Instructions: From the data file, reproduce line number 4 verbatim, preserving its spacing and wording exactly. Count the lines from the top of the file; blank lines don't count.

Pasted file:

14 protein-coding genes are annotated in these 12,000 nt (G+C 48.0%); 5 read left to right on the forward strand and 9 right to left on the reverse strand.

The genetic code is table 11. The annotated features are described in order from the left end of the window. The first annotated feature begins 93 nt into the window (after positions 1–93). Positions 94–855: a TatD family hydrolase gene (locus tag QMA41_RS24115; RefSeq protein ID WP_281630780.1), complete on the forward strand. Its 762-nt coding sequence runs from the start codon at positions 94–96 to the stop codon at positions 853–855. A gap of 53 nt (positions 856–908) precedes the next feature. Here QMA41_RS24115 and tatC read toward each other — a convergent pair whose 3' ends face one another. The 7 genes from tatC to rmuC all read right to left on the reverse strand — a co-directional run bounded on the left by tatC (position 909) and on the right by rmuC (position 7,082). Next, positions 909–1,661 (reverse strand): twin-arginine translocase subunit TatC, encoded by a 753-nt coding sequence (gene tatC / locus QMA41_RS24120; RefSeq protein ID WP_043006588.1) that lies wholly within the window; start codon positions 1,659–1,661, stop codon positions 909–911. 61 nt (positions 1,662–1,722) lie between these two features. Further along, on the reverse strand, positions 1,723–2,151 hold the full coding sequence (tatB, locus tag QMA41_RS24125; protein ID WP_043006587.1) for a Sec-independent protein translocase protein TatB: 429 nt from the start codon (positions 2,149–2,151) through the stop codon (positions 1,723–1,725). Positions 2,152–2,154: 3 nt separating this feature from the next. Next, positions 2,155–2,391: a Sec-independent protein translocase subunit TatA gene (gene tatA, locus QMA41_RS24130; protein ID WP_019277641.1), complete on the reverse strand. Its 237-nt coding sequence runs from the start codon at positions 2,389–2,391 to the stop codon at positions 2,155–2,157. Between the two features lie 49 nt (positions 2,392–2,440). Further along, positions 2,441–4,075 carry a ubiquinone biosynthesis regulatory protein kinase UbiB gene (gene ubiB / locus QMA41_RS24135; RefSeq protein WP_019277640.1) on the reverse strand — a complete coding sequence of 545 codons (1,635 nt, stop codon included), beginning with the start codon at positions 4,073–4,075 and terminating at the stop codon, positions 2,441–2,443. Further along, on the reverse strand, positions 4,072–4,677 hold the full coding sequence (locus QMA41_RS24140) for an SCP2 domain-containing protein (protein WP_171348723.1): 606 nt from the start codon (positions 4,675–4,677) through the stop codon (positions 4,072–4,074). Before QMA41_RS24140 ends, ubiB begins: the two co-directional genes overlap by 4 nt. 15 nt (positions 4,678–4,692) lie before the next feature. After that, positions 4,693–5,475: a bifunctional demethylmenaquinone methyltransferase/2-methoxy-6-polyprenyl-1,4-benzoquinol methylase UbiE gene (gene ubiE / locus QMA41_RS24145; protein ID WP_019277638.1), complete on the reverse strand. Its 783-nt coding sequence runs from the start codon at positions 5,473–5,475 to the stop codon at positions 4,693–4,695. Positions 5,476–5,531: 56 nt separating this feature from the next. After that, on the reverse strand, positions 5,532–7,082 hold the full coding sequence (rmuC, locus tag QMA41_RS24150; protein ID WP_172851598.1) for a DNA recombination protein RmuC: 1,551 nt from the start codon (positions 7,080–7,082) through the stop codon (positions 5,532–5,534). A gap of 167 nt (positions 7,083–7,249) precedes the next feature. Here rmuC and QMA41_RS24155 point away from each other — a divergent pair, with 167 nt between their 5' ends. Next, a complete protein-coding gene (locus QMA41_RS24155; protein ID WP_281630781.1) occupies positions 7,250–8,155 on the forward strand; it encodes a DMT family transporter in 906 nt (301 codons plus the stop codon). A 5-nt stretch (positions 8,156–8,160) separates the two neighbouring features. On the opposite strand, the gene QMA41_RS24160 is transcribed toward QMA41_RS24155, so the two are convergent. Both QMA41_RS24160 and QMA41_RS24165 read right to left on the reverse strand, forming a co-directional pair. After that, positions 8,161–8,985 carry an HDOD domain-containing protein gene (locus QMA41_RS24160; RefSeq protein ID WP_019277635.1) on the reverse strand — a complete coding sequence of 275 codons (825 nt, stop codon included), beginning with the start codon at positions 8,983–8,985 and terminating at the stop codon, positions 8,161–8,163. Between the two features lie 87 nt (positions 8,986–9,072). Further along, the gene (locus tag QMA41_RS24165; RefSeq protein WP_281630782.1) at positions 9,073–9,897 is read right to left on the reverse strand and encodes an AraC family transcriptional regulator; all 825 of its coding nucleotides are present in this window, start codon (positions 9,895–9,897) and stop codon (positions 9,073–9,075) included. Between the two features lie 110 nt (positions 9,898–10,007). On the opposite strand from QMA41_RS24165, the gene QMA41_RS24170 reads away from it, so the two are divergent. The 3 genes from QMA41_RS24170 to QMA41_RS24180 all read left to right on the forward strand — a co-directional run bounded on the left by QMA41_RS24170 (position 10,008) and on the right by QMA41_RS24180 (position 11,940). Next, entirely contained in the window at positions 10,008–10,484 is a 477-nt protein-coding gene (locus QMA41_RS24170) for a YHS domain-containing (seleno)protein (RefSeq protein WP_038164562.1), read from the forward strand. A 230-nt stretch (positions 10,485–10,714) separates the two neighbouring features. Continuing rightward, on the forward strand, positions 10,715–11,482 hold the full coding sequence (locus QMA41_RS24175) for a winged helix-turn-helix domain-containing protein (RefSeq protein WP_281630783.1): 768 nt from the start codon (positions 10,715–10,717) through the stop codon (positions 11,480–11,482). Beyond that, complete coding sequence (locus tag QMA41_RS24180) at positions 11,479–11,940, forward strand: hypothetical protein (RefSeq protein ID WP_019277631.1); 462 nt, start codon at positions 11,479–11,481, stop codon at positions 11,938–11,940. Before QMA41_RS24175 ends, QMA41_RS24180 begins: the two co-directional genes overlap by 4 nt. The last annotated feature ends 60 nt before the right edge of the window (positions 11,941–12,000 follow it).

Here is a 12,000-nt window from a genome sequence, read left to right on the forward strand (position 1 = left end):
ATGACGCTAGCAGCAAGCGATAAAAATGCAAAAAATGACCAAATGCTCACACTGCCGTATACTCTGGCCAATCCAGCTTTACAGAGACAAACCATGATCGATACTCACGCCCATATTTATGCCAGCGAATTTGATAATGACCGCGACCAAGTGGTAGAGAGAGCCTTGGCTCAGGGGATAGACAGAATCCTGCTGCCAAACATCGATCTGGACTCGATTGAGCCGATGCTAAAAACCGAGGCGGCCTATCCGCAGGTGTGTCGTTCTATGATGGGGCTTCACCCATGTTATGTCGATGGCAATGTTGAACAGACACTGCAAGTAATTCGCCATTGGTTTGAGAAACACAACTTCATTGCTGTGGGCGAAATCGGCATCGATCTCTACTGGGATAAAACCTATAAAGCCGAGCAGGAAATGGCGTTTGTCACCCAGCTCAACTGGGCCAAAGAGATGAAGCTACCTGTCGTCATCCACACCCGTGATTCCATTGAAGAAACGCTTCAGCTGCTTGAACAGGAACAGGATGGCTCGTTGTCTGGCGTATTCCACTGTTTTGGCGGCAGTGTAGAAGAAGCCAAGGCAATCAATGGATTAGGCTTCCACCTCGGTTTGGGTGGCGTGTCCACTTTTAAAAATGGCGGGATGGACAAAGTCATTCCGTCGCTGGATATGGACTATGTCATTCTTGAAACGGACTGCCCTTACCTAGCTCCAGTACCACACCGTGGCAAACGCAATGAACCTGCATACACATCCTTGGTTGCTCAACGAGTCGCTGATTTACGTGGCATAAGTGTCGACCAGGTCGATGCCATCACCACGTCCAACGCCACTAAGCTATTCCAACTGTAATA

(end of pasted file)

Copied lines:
ATGACGCTAGCAGCAAGCGATAAAAATGCAAAAAATGACCAAATGCTCACACTGCCGTATACTCTGGCCAATCCAGCTTTACAGAGACAAACCATGATCGATACTCACGCCCATATTTATGCCAGCGAATTTGATAATGACCGCGACCAAGTGGTAGAGAGAGCCTTGGCTCAGGGGATAGACAGAATCCTGCTGCCAAACATCGATCTGGACTCGATTGAGCCGATGCTAAAAACCGAGGCGGCCTATCCGCAGGTGTGTCGTTCTATGATGGGGCTTCACCCATGTTATGTCGATGGCAATGTTGAACAGACACTGCAAGTAATTCGCCATTGGTTTGAGAAACACAACTTCATTGCTGTGGGCGAAATCGGCATCGATCTCTACTGGGATAAAACCTATAAAGCCGAGCAGGAAATGGCGTTTGTCACCCAGCTCAACTGGGCCAAAGAGATGAAGCTACCTGTCGTCATCCACACCCGTGATTCCATTGAAGAAACGCTTCAGCTGCTTGAACAGGAACAGGATGGCTCGTTGTCTGGCGTATTCCACTGTTTTGGCGGCAGTGTAGAAGAAGCCAAGGCAATCAATGGATTAGGCTTCCACCTCGGTTTGGGTGGCGTGTCCACTTTTAAAAATGGCGGGATGGACAAAGTCATTCCGTCGCTGGATATGGACTATGTCATTCTTGAAACGGACTGCCCTTACCTAGCTCCAGTACCACACCGTGGCAAACGCAATGAACCTGCATACACATCCTTGGTTGCTCAACGAGTCGCTGATTTACGTGGCATAAGTGTCGACCAGGTCGATGCCATCACCACGTCCAACGCCACTAAGCTATTCCAACTGTAATA